Emphasizing that the Son’s “name,” or his complete identity as a person and all the authority associated therewith, is greater than that of the angels, the writer of Hebrews, raised questions incorporating quotations from the sacred scriptures. “To which one of the angels did he [God] ever say [Psalm 2:7, LXX],‘You are my son; today I have begotten you?’ And again [2 Samuel 7:14; 1 Chronicles 17:13, LXX], ‘I will be a father to him, and he will be a son to me’? [1:5] But when he again brings his firstborn into the world [oikouméne], he says [Deuteronomy 32:43; Psalm 96[97]:7, LXX], ‘Let all God’s angels do obeisance [proskynéo] to him.’” (1:6; see the Notes section.)

Angels are called “sons of God,” but no angel is specifically singled out as “the Son of God.” The quotation from Psalm 2:7 is identical to the reading of the extant Septuagint text. First-century believers attributed Psalm 2 to David and recognized it as pointing to the Messiah or Christ. (Acts 4:24-28) In the case of David, he came to be in a special relationship with God on the basis of the covenant promise conveyed to him through the prophet Nathan. That promise assured the anointed one, the king, of being God’s son. (2 Samuel 7:12-16; 1 Chronicles 17:13) Upon raising Jesus, the Anointed One in the royal line of David, from the dead, God declared him to be his Son, the one whom he had begotten. (1:5; Acts 13:33; Romans 1:4)

God’s covenant promise to David specifically indicated that God would be a father to a man in the royal line and that he would be a son to God. The extant text of the Septuagint is the same as the quotation. (2 Samuel 7:14; 1 Chronicles 17:13) Uniquely, the words apply to Jesus Christ as the promised Messiah in the royal line of David. (1:5)

In verse 6, “again” (pálin) appears to relate to the Father’s bringing his “firstborn” or preeminent Son back into the world or the realm of humankind. This would be when Jesus Christ returns in glory as Judge and King of kings and Lord of lords. At that time especially, all the angels will acknowledge him as Lord, for angels will be accompanying him. (2 Thessalonians 1:6-10) The Greek term proskynéo basically means to prostrate oneself before someone. It can express a high degree of respect (as when Abraham prostrated himself before the “sons of Heth” [Genesis 23:7, LXX] and Ruth did so before Boaz [Ruth 2:10, LXX]). At times, however, doing obeisance or prostrating oneself constituted an act of worship. (Revelation 19:10) As expressed in Philippians 2:10, 11, all in heaven or all the angels will bend the knee, acknowledging Jesus Christ as Lord “to the glory of God the Father.” (1:6)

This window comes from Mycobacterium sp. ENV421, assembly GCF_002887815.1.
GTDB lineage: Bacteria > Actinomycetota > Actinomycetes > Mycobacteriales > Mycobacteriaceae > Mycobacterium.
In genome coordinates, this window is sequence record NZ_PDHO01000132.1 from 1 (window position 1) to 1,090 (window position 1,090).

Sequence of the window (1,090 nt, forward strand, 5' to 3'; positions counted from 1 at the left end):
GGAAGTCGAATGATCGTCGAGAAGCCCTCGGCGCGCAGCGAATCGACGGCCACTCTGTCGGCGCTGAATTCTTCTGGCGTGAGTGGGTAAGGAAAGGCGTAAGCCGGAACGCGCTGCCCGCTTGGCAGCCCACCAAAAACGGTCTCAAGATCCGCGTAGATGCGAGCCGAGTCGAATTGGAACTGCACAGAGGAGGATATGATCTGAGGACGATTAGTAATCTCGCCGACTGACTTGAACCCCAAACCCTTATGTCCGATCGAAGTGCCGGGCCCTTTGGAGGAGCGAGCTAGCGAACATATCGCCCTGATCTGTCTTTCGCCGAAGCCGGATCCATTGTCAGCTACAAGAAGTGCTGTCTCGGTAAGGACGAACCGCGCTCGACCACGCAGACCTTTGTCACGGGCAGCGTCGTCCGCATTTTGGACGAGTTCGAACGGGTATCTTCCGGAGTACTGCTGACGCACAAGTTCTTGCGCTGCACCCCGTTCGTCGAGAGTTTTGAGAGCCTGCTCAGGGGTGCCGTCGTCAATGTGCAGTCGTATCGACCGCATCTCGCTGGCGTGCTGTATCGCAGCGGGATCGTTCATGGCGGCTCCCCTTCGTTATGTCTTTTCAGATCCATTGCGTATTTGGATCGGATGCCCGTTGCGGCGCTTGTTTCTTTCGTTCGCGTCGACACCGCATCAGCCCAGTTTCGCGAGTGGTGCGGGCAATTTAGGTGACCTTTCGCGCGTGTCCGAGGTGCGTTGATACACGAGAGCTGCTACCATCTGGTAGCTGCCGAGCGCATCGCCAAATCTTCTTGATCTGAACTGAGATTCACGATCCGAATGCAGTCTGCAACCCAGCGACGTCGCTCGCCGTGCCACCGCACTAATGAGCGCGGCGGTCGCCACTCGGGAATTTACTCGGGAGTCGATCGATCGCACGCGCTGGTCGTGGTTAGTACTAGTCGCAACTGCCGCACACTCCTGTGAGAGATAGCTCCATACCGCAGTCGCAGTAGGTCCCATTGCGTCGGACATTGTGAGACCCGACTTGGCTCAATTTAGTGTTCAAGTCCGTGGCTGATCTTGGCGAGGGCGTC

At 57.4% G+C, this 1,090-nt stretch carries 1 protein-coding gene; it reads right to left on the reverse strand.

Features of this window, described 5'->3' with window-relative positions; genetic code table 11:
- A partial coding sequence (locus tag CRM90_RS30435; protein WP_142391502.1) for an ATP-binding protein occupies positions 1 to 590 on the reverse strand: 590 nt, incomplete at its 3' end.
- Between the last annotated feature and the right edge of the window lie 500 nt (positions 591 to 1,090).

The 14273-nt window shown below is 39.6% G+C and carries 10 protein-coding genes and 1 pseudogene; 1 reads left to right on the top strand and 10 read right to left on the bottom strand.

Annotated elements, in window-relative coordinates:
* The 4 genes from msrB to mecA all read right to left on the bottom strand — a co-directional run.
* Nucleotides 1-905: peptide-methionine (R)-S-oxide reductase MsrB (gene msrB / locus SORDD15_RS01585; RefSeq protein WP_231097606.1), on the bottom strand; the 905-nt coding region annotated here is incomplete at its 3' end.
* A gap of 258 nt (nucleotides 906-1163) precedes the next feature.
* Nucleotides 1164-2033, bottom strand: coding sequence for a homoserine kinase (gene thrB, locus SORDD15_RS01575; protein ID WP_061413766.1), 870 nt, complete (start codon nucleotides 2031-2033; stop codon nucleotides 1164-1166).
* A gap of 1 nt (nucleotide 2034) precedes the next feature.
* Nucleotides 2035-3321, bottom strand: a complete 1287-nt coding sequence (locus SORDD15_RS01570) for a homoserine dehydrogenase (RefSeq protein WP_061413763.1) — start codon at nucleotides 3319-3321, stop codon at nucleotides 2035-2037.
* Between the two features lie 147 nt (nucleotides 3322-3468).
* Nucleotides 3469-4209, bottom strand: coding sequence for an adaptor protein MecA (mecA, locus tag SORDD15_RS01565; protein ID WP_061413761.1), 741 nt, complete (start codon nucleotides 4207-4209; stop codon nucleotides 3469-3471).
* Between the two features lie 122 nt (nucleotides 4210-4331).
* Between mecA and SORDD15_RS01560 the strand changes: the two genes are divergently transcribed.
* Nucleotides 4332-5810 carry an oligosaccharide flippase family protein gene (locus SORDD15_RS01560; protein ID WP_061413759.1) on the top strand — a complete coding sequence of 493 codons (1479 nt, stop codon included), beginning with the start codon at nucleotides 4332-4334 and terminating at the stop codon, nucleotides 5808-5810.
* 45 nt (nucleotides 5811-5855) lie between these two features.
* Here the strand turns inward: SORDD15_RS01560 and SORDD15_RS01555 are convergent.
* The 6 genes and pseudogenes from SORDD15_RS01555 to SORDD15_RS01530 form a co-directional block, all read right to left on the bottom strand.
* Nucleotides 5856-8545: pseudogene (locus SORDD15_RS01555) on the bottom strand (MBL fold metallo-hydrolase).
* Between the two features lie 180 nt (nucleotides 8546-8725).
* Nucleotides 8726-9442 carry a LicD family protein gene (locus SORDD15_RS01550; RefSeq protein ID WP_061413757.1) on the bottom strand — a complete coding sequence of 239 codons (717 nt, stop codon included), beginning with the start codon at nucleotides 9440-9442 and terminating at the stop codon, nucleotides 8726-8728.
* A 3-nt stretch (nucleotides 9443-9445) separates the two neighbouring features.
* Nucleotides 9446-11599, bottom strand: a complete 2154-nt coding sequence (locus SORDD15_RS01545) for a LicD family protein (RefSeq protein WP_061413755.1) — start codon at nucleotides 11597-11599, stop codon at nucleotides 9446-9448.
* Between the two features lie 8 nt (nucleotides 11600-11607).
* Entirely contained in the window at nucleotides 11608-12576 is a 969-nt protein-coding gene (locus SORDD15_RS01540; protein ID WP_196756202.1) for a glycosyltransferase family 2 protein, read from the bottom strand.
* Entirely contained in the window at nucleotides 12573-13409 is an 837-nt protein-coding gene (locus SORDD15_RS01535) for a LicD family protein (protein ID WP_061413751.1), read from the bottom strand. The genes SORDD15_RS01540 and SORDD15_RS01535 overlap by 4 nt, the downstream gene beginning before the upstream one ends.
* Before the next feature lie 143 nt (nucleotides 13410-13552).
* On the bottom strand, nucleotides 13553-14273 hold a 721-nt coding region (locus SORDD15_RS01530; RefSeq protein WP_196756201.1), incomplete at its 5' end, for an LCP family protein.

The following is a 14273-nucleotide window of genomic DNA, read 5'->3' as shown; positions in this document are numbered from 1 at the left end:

The quotation about “all the angels of God” is not found in the Masoretic Text. In Deuteronomy 32:43, a scroll found in the Dead Sea area contains the words, “Bow down to him all you gods.” (The Dead Sea Scrolls Bible). Instead of “all you gods,” the Septuagint says “all [you] sons of God” and otherwise reads like the quotation in Hebrews 1:6. In the Septuagint, Psalm 96[97]:7 uses the expression “his angels.” In the Dead Sea Scrolls, verse 7 has only been partially preserved, but the missing part is thought to have read, “worship him, all you gods.” (The Dead Sea Scrolls Bible) Both Deuteronomy 32:43 and Psalm 96[97]:7 apply to God. The Son, however, in his exalted role as King of kings and Lord of lords is rightly revered like his Father, whose very impress he is. Moreover, he is the “firstborn,” making him the preeminent one. (1:6)

To the angels are applied the words of Psalm 103[104]:4 (LXX), “He makes his angels winds, and his servants flaming fire.” The Hebrew and Greek words for “angels” and “winds” can also mean “messengers” and “spirits.” Contextually, “angels” fits best, and “winds” appears to be the preferable choice as a parallel to “flaming fire,” probably meaning “lightning.” To emphasize the greatness of the Son of God, the writer used the words of the psalmist to show that angels are merely servants of the Most High, functioning in various ways for the accomplishment of his will. (1:7)

Possibly the writer of Hebrews had in mind events at Mount Sinai when the law was transmitted through angels. (Acts 7:53; Galatians 3:19; Hebrews 2:2) On that occasion, the phenomena included thunder and lightning and, therefore, also wind. (Exodus 19:16; compare Hebrews 12:18.) This aspect may have been one reason the writer quoted from Psalm 104:4 and associated wind and fire with the angels. It is of note that the Targum paraphrases the psalmist’s words to mean that God makes his messengers “swift” like winds and “strong” like flaming fire. The Son, who is greater than the angels, always remains unchangeable (the same yesterday, today, and forever) and thus also differs from the angels who are represented in the application of Psalm 104:4 (103:4, LXX) as variable — like “wind” and like “fire.” (1:7)

In the quotation from Psalm 44(45):6(7), which is applied to the Son, both the Masoretic Text and the Septuagint read “god” after “your throne.” In Psalm 82, corrupt judges are called “gods,” and so it is possible that the king who occupied a position superior to such judges may, in Psalm 44(45), be addressed as one representing God or as being like God in having authority over the life and death of his subjects. Numerous translations do render the passage in the book of Psalms to refer to the monarch as god and the quotation in the book of Hebrews to designate the Son as being addressed as God. (1:8)